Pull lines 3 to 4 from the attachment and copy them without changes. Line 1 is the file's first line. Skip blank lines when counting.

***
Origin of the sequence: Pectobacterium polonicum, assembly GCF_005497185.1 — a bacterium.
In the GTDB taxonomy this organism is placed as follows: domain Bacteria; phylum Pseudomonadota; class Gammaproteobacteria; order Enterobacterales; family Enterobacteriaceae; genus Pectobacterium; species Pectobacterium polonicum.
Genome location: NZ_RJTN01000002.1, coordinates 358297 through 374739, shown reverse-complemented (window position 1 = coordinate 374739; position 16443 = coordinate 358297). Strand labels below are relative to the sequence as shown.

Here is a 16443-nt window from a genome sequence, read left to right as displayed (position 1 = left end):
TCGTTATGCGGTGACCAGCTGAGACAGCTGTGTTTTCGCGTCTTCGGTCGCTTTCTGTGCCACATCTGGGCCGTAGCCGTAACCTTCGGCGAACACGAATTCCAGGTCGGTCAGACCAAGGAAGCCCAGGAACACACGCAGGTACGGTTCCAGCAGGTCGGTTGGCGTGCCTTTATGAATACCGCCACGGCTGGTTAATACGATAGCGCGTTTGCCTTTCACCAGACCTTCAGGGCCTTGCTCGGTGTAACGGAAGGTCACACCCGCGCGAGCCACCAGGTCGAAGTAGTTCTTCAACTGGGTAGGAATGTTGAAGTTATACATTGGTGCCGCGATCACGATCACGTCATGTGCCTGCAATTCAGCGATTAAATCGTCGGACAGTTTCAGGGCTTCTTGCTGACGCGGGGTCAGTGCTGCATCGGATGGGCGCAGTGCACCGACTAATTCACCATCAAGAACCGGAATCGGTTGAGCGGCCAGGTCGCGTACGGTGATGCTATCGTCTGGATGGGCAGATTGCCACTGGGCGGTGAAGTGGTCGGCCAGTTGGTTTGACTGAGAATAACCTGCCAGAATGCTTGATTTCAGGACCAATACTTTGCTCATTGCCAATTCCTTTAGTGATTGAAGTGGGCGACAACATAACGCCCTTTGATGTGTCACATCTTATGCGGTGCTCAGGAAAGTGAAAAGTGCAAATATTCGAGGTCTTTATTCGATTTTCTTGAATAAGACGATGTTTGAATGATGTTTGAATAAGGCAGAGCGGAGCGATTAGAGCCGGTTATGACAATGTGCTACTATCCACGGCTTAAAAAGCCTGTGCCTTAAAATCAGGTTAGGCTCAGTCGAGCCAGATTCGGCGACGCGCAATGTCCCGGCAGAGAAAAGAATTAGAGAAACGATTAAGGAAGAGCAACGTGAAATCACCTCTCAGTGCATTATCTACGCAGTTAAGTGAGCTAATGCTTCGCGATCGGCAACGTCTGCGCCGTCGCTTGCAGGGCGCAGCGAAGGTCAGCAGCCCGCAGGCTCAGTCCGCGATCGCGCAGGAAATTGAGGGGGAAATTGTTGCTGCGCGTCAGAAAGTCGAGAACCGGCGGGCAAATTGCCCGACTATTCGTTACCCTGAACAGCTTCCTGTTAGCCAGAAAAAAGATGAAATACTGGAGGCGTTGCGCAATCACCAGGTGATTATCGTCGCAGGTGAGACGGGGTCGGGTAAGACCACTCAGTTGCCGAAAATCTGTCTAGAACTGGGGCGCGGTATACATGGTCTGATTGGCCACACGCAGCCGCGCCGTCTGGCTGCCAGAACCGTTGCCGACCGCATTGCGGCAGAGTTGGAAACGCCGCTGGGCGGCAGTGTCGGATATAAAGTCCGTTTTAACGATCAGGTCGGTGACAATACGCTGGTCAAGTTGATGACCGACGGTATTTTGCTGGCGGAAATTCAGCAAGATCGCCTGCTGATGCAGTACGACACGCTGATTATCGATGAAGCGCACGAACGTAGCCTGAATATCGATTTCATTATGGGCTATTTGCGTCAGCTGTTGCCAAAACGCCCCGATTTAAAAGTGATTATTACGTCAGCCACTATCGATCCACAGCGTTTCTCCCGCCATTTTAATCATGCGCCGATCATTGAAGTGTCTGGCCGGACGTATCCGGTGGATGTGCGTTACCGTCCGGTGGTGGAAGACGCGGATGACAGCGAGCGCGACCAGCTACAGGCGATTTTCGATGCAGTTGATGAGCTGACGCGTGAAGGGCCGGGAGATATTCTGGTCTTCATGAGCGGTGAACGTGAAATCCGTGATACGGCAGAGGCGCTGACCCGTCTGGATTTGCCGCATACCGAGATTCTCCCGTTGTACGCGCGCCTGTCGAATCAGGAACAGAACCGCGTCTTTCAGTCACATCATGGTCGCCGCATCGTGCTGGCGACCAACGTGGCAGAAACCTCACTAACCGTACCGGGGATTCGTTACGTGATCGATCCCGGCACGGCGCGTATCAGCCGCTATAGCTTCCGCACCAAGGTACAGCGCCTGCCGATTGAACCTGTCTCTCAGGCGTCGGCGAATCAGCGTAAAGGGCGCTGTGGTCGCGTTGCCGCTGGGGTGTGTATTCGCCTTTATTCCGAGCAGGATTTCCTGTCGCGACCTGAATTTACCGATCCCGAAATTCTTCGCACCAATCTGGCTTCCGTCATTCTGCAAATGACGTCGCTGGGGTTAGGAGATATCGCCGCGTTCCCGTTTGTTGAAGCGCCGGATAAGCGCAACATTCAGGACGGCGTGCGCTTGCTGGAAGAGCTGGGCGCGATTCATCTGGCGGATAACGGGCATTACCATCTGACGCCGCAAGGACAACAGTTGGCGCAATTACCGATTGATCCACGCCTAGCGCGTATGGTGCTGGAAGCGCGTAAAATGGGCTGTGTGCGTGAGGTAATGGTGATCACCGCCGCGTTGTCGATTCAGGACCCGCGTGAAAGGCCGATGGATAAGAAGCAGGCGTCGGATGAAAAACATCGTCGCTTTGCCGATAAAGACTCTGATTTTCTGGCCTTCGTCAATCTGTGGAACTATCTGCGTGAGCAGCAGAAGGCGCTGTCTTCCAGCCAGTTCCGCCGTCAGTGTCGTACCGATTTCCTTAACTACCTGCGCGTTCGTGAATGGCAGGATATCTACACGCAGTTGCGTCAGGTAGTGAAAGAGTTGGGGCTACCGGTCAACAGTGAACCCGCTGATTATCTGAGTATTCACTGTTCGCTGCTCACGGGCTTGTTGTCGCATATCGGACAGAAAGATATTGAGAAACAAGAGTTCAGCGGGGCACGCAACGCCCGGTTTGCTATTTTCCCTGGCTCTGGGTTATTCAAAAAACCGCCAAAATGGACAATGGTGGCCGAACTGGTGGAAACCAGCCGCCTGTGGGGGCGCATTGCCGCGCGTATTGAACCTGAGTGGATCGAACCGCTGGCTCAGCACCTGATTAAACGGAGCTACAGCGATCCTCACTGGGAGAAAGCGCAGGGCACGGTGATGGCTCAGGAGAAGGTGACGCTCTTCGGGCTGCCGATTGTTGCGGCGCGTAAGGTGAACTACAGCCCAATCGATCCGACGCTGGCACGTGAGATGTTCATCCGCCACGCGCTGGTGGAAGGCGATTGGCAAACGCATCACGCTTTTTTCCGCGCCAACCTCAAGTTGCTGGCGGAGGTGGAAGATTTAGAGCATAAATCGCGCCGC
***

Genome location: NZ_RJTN01000002.1, coordinates 358297 through 374739, shown reverse-complemented (window position 1 = coordinate 374739; position 16443 = coordinate 358297). Strand labels below are relative to the sequence as shown.

Here is a 16443-nt window from a genome sequence, read left to right as displayed (position 1 = left end):